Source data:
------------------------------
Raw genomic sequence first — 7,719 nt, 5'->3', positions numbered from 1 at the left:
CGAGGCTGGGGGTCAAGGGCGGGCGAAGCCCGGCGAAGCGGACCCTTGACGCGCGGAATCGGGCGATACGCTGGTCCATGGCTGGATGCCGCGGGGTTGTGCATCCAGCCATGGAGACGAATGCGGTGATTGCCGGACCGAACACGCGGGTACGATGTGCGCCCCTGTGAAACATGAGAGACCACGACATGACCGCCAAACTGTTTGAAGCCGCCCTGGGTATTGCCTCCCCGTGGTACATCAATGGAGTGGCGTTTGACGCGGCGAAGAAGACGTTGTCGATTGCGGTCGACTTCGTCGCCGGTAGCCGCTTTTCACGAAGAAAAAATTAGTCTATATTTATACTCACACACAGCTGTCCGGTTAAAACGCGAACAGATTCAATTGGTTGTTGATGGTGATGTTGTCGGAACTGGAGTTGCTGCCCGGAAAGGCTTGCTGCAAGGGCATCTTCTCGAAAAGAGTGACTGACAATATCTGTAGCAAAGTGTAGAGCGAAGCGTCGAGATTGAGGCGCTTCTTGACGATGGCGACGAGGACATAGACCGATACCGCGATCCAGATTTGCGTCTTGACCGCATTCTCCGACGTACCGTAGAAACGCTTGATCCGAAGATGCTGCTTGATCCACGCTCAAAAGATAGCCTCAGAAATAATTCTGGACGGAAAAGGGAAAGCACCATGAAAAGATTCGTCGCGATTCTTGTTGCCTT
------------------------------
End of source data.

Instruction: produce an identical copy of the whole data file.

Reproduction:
Raw genomic sequence first — 7,719 nt, 5'->3', positions numbered from 1 at the left:
CGAGGCTGGGGGTCAAGGGCGGGCGAAGCCCGGCGAAGCGGACCCTTGACGCGCGGAATCGGGCGATACGCTGGTCCATGGCTGGATGCCGCGGGGTTGTGCATCCAGCCATGGAGACGAATGCGGTGATTGCCGGACCGAACACGCGGGTACGATGTGCGCCCCTGTGAAACATGAGAGACCACGACATGACCGCCAAACTGTTTGAAGCCGCCCTGGGTATTGCCTCCCCGTGGTACATCAATGGAGTGGCGTTTGACGCGGCGAAGAAGACGTTGTCGATTGCGGTCGACTTCGTCGCCGGTAGCCGCTTTTCACGAAGAAAAAATTAGTCTATATTTATACTCACACACAGCTGTCCGGTTAAAACGCGAACAGATTCAATTGGTTGTTGATGGTGATGTTGTCGGAACTGGAGTTGCTGCCCGGAAAGGCTTGCTGCAAGGGCATCTTCTCGAAAAGAGTGACTGACAATATCTGTAGCAAAGTGTAGAGCGAAGCGTCGAGATTGAGGCGCTTCTTGACGATGGCGACGAGGACATAGACCGATACCGCGATCCAGATTTGCGTCTTGACCGCATTCTCCGACGTACCGTAGAAACGCTTGATCCGAAGATGCTGCTTGATCCACGCTCAAAAGATAGCCTCAGAAATAATTCTGGACGGAAAAGGGAAAGCACCATGAAAAGATTCGTCGCGATTCTTGTTGCCTT